Opinion | Trump Made N.Y. Attorney General’s Fraud Case Virtually Unbeatable

New York Attorney General Tish James raised eyebrows when she refused last-minute settlement overtures from former President Donald Trump. Her 222-page lawsuit filed Wednesday doubles down, asking for wide-ranging penalties against Trump, including $250 million and various bans that would bar Trump and his three oldest children from selling or acquiring real estate or applying for loans in New York for five years — potentially devastating measures for a company that depends on plastering the family name on properties for profit.

It’s not hard to see why James is taking such a hard line. She has a winning hand.

Yes, James’ bold campaign promises leave her open to allegations that she is biased and that her lawsuit is political. And, yes, she lacks the broad investigative and enforcement powers that criminal prosecutors have. But that is part of the reason why she will walk away with a big win here. Trump is fighting on many legal fronts at the same time — a grand jury in Georgia that might lead to an indictment for election interference there, an investigation by the Department of Justice into alleged mishandling of highly sensitive classified documents at Mar-a-Lago, and a federal investigation into Trump’s efforts to overturn the 2020 election. If Trump were facing only the civil suit, his lawyer would almost certainly have permitted him to testify in the deposition with carefully crafted answers. But knowing the risks of his words being used against him elsewhere, he made a decision that will haunt him as James’ suit moves forward.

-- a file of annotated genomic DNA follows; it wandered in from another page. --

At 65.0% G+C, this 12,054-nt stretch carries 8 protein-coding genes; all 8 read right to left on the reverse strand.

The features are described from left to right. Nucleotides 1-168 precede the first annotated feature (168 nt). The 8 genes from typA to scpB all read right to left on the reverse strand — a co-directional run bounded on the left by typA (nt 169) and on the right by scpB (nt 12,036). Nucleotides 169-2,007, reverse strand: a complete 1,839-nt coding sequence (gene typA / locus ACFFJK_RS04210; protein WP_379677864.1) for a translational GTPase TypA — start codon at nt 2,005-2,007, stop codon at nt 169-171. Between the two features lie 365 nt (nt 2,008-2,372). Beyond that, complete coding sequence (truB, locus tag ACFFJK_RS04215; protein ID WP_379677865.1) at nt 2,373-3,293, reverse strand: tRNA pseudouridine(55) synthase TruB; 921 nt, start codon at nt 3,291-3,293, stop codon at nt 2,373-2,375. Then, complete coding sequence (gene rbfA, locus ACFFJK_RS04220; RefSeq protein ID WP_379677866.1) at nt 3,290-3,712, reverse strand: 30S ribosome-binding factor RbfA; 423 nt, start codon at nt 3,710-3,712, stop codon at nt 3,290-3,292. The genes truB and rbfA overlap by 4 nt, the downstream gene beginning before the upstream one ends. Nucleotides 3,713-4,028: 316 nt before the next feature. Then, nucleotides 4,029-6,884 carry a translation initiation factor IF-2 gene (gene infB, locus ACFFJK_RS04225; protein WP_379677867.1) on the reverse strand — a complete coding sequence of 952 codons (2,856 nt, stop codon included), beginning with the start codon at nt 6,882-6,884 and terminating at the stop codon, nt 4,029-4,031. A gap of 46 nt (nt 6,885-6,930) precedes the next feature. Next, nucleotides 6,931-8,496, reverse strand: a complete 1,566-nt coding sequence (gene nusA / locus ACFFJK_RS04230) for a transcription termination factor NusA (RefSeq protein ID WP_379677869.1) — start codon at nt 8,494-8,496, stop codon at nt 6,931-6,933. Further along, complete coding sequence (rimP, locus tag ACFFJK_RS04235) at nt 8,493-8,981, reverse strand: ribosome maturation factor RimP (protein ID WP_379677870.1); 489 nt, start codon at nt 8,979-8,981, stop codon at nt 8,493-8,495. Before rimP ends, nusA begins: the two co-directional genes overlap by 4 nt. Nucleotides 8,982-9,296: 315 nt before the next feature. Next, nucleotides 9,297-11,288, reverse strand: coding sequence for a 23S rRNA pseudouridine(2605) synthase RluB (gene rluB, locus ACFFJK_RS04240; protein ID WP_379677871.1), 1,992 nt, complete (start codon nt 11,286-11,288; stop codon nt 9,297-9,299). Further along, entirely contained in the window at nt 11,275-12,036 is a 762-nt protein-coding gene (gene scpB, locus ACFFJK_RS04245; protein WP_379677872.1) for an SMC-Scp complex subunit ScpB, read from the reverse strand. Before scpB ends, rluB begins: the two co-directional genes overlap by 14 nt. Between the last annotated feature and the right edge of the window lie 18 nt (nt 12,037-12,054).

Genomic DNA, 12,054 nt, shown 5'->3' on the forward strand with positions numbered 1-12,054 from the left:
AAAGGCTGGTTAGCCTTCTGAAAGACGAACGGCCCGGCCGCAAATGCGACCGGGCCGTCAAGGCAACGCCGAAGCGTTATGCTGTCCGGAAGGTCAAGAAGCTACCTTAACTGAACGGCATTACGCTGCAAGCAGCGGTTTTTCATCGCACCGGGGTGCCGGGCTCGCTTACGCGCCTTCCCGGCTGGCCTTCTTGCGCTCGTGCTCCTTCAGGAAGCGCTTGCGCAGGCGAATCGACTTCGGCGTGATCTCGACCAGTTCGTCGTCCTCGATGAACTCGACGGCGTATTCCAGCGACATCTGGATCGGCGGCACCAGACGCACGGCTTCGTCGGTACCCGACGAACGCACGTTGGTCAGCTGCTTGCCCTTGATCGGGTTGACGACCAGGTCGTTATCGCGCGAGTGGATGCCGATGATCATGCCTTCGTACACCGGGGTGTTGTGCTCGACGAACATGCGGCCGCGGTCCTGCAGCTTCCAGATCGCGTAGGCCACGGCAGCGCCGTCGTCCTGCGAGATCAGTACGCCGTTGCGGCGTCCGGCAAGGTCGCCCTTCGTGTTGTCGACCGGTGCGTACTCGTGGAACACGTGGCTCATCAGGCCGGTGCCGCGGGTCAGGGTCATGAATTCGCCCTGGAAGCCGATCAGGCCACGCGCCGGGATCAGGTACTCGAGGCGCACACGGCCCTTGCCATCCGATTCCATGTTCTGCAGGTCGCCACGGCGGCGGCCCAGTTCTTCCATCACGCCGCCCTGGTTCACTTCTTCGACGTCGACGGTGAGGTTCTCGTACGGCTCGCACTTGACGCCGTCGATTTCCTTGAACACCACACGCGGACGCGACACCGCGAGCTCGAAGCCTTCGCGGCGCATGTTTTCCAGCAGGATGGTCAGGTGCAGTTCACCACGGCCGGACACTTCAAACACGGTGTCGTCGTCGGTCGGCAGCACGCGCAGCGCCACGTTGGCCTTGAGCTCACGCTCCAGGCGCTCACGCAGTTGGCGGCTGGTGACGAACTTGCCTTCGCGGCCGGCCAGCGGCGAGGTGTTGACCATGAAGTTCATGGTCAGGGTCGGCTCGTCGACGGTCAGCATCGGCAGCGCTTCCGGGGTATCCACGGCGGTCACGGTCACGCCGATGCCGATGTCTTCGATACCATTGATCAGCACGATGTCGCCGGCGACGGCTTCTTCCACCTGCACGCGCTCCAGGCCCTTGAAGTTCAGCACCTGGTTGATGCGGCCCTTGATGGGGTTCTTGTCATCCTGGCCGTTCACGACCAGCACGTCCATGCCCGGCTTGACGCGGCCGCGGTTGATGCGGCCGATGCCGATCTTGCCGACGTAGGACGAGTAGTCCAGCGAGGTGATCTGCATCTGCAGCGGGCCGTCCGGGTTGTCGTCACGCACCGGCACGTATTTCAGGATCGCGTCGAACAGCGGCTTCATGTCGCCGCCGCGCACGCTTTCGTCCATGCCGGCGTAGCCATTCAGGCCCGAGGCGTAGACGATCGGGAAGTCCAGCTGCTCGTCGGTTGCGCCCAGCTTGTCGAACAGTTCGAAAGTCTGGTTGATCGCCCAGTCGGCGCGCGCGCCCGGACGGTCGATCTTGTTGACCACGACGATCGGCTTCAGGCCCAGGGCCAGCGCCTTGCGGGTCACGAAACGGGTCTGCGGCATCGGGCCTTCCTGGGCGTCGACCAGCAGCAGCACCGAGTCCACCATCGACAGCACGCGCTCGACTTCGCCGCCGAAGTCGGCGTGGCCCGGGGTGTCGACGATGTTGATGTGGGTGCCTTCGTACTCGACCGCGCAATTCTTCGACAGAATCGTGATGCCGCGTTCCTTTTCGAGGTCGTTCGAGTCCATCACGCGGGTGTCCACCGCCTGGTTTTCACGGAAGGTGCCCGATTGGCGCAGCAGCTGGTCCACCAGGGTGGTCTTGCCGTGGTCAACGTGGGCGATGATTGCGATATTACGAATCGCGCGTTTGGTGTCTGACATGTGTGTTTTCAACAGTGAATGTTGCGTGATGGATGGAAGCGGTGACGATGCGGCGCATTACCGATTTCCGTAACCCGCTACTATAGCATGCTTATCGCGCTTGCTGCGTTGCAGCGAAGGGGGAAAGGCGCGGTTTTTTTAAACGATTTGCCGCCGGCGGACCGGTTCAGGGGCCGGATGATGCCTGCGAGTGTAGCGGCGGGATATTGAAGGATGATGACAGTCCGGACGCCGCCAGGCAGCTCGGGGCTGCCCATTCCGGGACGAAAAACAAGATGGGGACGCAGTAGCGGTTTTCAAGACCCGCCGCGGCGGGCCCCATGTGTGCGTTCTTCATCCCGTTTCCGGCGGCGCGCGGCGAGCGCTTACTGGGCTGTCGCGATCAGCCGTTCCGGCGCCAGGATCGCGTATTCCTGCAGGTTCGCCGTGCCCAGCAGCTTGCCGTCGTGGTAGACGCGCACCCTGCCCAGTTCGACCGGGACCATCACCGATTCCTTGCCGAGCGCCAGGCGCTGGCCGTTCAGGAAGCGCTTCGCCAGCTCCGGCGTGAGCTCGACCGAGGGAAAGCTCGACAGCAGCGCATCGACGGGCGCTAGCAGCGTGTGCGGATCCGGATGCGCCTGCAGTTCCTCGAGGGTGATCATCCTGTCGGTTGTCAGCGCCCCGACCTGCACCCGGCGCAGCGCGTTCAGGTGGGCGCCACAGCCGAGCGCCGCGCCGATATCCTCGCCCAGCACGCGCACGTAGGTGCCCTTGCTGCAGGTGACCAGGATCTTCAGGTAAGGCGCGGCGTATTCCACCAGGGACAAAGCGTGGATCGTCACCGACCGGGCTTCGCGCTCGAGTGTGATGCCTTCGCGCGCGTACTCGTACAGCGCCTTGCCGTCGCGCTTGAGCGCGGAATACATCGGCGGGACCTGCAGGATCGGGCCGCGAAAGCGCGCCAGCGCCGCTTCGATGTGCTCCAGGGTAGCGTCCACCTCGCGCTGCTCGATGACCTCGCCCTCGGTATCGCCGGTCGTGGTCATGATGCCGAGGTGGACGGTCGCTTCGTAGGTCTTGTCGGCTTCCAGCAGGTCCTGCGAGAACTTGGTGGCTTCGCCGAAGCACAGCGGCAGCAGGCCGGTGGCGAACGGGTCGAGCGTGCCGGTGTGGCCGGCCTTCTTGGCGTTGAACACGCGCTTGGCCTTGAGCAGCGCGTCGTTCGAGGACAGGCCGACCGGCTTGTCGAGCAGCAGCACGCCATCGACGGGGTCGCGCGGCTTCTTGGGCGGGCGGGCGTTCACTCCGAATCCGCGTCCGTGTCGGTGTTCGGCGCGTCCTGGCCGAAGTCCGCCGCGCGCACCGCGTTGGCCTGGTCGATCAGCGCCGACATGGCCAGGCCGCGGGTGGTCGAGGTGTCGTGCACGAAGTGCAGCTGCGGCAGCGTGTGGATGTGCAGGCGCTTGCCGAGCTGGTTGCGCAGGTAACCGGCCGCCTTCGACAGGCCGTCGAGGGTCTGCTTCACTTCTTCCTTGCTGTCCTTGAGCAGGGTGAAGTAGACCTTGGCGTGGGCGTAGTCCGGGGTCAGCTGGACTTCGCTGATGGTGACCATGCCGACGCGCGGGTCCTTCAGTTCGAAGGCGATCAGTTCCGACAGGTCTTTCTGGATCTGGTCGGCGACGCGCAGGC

James’ lawsuit is full of seemingly damning evidence, outlining a wide-ranging scheme to defraud lenders by vastly inflating the value of Trump’s assets. This is a pretty common fraud scheme. Fraud is when you lie to someone to get their money, and a common way to defraud lenders is to lie about the value of the assets used as collateral — or in this case, the assets of the person who personally guaranteed the loan — to make the loan less risky than it seemed to be. James alleges that Trump and his kids did this approximately 200 times between 2011 and 2021, sometimes inflating the value of properties by as much as tenfold, to secure more generous loans and insurance coverage as well as tax benefits.

When I was federal prosecutor, I frequently prosecuted bank fraud that looked similar to what Trump and his company allegedly did. I even put away a rich real estate mogul who defrauded his lender. It’s not an unusual fact pattern to see. What is impressive is the sheer size of the scheme. Trump allegedly obtained $250 million via fraud over a 10-year period, and the various machinations he used to inflate the value of his holdings was extensive. James alleges that Trump exaggerated the square footage of his triplex apartment in Trump Tower, claiming …read more